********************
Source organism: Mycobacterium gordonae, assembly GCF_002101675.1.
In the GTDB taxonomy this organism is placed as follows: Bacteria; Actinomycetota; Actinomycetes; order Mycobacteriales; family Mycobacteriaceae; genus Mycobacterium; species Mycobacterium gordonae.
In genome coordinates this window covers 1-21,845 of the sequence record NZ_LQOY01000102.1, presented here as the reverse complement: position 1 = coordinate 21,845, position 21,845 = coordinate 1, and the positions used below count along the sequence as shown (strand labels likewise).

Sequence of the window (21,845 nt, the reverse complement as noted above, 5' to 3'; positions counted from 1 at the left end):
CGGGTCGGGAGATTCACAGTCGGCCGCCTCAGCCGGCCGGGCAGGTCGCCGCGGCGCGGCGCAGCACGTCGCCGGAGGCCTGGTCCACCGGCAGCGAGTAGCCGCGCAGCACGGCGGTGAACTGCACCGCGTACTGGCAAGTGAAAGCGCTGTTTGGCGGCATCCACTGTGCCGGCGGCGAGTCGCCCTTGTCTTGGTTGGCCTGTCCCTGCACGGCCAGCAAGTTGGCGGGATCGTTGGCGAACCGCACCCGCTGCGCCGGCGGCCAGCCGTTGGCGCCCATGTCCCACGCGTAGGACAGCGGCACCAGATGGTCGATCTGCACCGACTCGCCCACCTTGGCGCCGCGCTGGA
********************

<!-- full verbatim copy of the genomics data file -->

Source organism: Mycobacterium gordonae, assembly GCF_002101675.1.
In the GTDB taxonomy this organism is placed as follows: Bacteria; Actinomycetota; Actinomycetes; order Mycobacteriales; family Mycobacteriaceae; genus Mycobacterium; species Mycobacterium gordonae.
In genome coordinates this window covers 1-21,845 of the sequence record NZ_LQOY01000102.1, presented here as the reverse complement: position 1 = coordinate 21,845, position 21,845 = coordinate 1, and the positions used below count along the sequence as shown (strand labels likewise).

Sequence of the window (21,845 nt, the reverse complement as noted above, 5' to 3'; positions counted from 1 at the left end):
CGGGTCGGGAGATTCACAGTCGGCCGCCTCAGCCGGCCGGGCAGGTCGCCGCGGCGCGGCGCAGCACGTCGCCGGAGGCCTGGTCCACCGGCAGCGAGTAGCCGCGCAGCACGGCGGTGAACTGCACCGCGTACTGGCAAGTGAAAGCGCTGTTTGGCGGCATCCACTGTGCCGGCGGCGAGTCGCCCTTGTCTTGGTTGGCCTGTCCCTGCACGGCCAGCAAGTTGGCGGGATCGTTGGCGAACCGCACCCGCTGCGCCGGCGGCCAGCCGTTGGCGCCCATGTCCCACGCGTAGGACAGCGGCACCAGATGGTCGATCTGCACCGACTCGCCCACCTTGGCGCCGCGCTGGA